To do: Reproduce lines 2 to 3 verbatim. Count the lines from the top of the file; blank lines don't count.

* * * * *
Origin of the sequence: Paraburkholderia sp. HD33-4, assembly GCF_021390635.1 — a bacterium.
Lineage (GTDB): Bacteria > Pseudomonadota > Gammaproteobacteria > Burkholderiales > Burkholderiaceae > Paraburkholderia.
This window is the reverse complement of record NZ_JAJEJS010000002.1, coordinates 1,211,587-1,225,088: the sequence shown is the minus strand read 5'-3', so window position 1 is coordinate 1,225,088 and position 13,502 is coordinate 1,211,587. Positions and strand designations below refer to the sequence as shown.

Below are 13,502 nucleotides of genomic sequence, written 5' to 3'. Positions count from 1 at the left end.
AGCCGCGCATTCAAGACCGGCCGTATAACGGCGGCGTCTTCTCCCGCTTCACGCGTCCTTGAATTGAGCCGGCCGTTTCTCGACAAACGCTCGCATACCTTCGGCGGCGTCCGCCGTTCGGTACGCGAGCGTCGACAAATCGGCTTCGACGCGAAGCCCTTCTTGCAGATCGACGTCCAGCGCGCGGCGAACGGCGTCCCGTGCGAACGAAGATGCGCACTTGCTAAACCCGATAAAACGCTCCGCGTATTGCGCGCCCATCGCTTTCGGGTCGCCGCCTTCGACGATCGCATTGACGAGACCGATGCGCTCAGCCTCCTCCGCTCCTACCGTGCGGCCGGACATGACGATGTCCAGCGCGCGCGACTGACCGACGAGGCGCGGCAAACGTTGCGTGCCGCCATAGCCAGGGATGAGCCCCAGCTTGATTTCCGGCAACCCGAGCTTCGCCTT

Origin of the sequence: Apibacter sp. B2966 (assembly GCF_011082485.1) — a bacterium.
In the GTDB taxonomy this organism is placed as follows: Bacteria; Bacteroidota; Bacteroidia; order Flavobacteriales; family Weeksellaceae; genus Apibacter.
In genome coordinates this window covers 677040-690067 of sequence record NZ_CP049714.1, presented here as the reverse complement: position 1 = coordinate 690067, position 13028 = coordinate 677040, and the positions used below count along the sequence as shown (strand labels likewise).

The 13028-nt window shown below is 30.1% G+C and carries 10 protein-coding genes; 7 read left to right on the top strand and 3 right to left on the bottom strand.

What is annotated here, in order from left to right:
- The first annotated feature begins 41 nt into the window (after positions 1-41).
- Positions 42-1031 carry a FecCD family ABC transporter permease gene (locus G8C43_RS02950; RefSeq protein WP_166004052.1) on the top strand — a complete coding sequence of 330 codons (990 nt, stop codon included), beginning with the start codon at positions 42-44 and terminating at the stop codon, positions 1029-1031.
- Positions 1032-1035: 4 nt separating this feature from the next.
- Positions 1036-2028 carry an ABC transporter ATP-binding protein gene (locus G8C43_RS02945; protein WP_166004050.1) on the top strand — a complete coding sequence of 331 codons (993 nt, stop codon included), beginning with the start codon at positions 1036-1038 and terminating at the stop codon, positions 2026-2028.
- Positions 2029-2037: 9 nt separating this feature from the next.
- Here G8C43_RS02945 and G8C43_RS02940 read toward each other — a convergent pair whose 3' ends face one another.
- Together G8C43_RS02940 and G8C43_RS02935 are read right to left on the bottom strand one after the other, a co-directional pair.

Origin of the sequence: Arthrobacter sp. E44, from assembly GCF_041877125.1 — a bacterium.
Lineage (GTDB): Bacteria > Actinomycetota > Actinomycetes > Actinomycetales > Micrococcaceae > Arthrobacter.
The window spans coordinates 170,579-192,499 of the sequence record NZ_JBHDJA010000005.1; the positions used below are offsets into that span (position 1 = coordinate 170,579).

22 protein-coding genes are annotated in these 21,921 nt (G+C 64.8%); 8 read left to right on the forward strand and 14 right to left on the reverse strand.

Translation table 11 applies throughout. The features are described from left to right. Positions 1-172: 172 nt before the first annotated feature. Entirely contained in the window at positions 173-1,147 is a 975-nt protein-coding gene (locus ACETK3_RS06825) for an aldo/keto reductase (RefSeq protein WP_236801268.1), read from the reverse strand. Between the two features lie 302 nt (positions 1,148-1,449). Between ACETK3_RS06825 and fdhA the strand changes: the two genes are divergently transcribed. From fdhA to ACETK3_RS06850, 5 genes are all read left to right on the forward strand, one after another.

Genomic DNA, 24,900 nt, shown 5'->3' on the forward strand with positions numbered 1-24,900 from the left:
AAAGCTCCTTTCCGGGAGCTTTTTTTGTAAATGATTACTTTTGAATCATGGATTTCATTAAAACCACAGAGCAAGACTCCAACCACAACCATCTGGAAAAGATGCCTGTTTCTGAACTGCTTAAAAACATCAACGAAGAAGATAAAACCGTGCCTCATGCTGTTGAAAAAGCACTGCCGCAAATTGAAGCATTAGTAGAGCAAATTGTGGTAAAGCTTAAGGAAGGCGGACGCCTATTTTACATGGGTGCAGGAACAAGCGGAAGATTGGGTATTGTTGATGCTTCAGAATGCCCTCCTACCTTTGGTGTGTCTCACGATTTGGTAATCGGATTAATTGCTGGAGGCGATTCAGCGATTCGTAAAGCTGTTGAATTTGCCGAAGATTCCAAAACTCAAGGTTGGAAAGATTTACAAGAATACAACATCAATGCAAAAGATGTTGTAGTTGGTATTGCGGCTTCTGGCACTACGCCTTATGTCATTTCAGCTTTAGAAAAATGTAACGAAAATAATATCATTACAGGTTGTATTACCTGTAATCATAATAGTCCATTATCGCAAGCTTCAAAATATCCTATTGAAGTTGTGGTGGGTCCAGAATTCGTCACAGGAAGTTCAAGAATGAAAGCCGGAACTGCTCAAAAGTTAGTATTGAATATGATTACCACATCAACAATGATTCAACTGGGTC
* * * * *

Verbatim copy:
Lineage (GTDB): Bacteria > Pseudomonadota > Gammaproteobacteria > Burkholderiales > Burkholderiaceae > Paraburkholderia.
This window is the reverse complement of record NZ_JAJEJS010000002.1, coordinates 1,211,587-1,225,088: the sequence shown is the minus strand read 5'-3', so window position 1 is coordinate 1,225,088 and position 13,502 is coordinate 1,211,587. Positions and strand designations below refer to the sequence as shown.